At its March 15 meeting, the FCC is scheduled to consider two items dealing with broadcasters, according to a blog post authored by Chairman Pai published yesterday. The first item to be considered deals with LPTV stations and TV translators, as well FM broadcasters – setting out the rules for reimbursement to be paid
November is perhaps the month with the lightest schedule of routine FCC regulatory filing obligations – with no requirements for EEO Public File Reports, Quarterly Issues Programs or Children’s Television Reports. Nor are there other routine obligations that come up in the course of any year, though during November of 2019, broadcasters will be preparing for next year’s December 1 Biennial Ownership Report deadline. So does that mean that there are no dates of interest this month for broadcasters? As always, there are always a few dates of which you need to keep track.
The one November date applicable to all broadcasters is the requirement for the filing of ETRS Form Three, which gives a detailed analysis of the results of the nationwide EAS test conducted on October 3. Stations should have filed Form Two on the day of the test reporting whether or not the test was received. They now need to follow up with the more detailed Form Three report by November 19. See our article here for more information.…
Continue Reading November Regulatory Dates for Broadcasters – EAS Form Three, LPTV and FM Repacking Reimbursement Costs, and FM Translator Long-Form Applications
The FCC yesterday released a Public Notice asking for comments on a “Catalog of Expenses” that would be reimbursed to licensees of LPTV and TV translator stations, as well as FM broadcasters, who are impacted by the repacking of the TV spectrum following the TV incentive auction. We wrote here about the FCC’s…
On Friday, the Commission released a Further Notice of Proposed Rule Making (FNPRM) seeking input on completing the transition of all low power television stations (LPTV) and TV translator stations to digital operations. Driven by the transition of all full power TV stations last year and the guidance from the National Broadband Plan, which recommended setting a deadline of 2015 for the transition of LPTVs to digital in order to increase efficiency in the TV bands and assist in the reallocation of those bands, the Commission’s rulemaking turns to the remaining analog television operations in the spectrum, i.e. LPTV and TV translator stations. The Commission, having noted a significant increase in the past year of LPTV stations obtaining authority for, and actually switching to, DTV operations, concludes that "low power television stations should now begin to focus their time and resources on developing and implementing a digital conversion plan."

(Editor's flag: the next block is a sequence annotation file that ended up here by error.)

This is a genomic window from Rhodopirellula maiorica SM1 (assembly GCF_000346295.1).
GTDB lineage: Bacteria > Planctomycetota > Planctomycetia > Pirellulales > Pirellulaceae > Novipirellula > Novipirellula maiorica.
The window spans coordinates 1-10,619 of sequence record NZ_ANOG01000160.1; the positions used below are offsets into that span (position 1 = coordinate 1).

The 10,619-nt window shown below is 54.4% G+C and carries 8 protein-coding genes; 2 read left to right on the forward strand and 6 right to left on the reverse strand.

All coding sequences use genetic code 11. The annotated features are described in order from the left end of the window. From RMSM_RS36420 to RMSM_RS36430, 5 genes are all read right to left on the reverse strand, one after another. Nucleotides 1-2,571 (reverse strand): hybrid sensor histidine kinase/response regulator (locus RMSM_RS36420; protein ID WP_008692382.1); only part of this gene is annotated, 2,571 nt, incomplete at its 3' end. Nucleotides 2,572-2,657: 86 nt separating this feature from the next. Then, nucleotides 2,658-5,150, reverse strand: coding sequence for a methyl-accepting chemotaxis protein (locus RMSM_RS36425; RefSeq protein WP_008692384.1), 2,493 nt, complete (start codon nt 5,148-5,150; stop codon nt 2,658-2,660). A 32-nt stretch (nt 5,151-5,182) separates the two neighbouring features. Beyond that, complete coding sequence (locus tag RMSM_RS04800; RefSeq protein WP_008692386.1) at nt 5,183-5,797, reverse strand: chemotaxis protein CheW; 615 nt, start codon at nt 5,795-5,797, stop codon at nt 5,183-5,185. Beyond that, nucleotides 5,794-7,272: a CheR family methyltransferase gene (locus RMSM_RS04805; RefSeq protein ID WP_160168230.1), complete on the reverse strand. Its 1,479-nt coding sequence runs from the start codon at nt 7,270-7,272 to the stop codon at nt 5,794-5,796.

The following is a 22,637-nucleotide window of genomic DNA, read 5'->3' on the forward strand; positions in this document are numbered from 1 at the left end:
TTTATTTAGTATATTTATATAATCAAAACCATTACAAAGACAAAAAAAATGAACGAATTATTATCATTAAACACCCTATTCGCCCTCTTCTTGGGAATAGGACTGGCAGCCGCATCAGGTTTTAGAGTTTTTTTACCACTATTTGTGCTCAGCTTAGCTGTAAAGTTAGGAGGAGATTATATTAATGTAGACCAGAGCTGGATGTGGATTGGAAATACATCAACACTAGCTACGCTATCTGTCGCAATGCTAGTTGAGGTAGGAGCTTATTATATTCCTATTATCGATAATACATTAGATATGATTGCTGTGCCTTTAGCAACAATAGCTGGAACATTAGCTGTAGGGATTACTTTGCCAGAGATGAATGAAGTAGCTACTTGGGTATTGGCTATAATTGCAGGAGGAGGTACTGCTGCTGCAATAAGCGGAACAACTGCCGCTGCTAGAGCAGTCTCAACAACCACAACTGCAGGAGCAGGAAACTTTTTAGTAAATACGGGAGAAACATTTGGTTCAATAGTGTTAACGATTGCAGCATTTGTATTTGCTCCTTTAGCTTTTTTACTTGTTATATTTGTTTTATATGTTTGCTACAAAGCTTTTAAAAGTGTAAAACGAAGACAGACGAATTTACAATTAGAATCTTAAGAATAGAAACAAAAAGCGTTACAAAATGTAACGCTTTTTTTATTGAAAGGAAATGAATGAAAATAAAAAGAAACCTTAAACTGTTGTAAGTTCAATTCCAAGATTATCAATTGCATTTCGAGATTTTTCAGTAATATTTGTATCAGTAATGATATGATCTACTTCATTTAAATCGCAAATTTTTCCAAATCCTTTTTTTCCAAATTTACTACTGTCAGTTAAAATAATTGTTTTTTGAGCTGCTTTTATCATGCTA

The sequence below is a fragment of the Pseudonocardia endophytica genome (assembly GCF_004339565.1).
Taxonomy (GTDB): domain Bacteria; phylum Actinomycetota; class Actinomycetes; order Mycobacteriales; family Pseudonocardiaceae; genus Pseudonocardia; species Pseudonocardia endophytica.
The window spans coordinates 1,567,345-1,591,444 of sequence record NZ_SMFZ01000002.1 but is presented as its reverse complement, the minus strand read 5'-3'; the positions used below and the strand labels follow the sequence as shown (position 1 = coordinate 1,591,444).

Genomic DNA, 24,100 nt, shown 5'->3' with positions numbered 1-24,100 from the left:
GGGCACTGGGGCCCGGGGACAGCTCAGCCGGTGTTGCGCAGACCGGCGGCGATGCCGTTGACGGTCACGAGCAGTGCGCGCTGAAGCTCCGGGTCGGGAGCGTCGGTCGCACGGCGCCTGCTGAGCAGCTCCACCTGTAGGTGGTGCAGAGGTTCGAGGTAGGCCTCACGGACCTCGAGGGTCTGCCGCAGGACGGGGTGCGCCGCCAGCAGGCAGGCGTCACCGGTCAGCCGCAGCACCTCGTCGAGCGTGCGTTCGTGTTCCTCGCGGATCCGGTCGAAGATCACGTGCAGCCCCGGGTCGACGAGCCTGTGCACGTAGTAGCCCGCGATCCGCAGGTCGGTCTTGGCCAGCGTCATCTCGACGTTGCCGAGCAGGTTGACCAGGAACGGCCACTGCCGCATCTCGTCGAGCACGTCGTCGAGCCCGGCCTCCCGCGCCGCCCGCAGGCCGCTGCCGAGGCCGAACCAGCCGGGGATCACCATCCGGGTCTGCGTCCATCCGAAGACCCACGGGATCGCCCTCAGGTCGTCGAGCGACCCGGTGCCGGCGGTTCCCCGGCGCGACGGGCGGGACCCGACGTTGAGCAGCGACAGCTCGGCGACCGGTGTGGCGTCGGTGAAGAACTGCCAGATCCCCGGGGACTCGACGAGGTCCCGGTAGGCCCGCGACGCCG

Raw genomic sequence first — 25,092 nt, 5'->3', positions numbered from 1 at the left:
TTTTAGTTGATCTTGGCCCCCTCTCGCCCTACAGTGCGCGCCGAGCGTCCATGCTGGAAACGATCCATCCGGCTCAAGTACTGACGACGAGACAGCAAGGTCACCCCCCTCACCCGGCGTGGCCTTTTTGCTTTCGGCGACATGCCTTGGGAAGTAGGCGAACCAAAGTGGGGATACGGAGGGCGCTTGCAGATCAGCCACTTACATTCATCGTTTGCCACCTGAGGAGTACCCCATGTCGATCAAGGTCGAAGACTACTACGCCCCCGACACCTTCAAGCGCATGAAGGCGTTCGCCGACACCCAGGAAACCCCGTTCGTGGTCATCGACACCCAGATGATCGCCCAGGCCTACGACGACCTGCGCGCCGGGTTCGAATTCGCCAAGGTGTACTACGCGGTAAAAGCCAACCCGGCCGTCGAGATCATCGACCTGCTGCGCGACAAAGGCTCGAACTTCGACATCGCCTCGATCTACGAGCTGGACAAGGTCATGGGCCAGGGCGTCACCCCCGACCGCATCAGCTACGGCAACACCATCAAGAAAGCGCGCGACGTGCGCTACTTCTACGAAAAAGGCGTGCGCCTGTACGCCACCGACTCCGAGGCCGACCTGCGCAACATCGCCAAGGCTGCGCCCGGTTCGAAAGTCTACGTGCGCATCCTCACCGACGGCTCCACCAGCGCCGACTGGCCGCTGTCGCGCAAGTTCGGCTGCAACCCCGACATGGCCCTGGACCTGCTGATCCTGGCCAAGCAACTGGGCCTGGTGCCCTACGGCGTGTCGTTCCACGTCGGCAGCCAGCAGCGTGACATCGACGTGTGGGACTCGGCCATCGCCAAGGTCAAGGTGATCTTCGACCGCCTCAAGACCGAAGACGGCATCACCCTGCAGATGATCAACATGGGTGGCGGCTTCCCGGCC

In response to the main question of "when?", the Commission suggests a date in 2012 as the hard date by which all LPTVs and TV translators would have to complete the construction of digital facilities and cease analog operations. While a specific date in 2012 is not offered, the Commission believes that three years after the June 12, 2009 full power transition should be a sufficient time period for completing the transition. And of course, given that it is now September 2010, that really means that LPTV stations would have between 15 and 27 months from today to complete the transition. The FNPRM does seek comment on alternative time frames or transition mechanisms, but notes that an adoption of an earlier transition date in 2012 might adversely impact some LPTV stations, which could "transition to digital only to find that their digital channel is no longer available as a result of the spectrum reallocation that is one of the recommendations in the Broadband Plan." Such stations would then be forced to transition a second time. Given that the Commission has not yet actually commenced a proceeding to implement the spectrum reallocation recommended in the Broadband Plan, this comment is a bit troubling. Clearly, if the Commission is actually going to reallocate the spectrum as suggested in the National Broadband Plan, it should do so first before it mandates a DTV transition for LPTVs. Or at the very least, it shouldn’t mandate such a transition until it can ensure that LPTV stations are transitioning to digital on a channel that won’t subsequently be reclaimed and re-purposed for a competing wireless broadband operation. In acknowledgment of this, the FNPRM seeks comment on whether the analog termination date should be by the end of 2015 or after the "recommended reallocation of spectrum from the broadcast TV bands".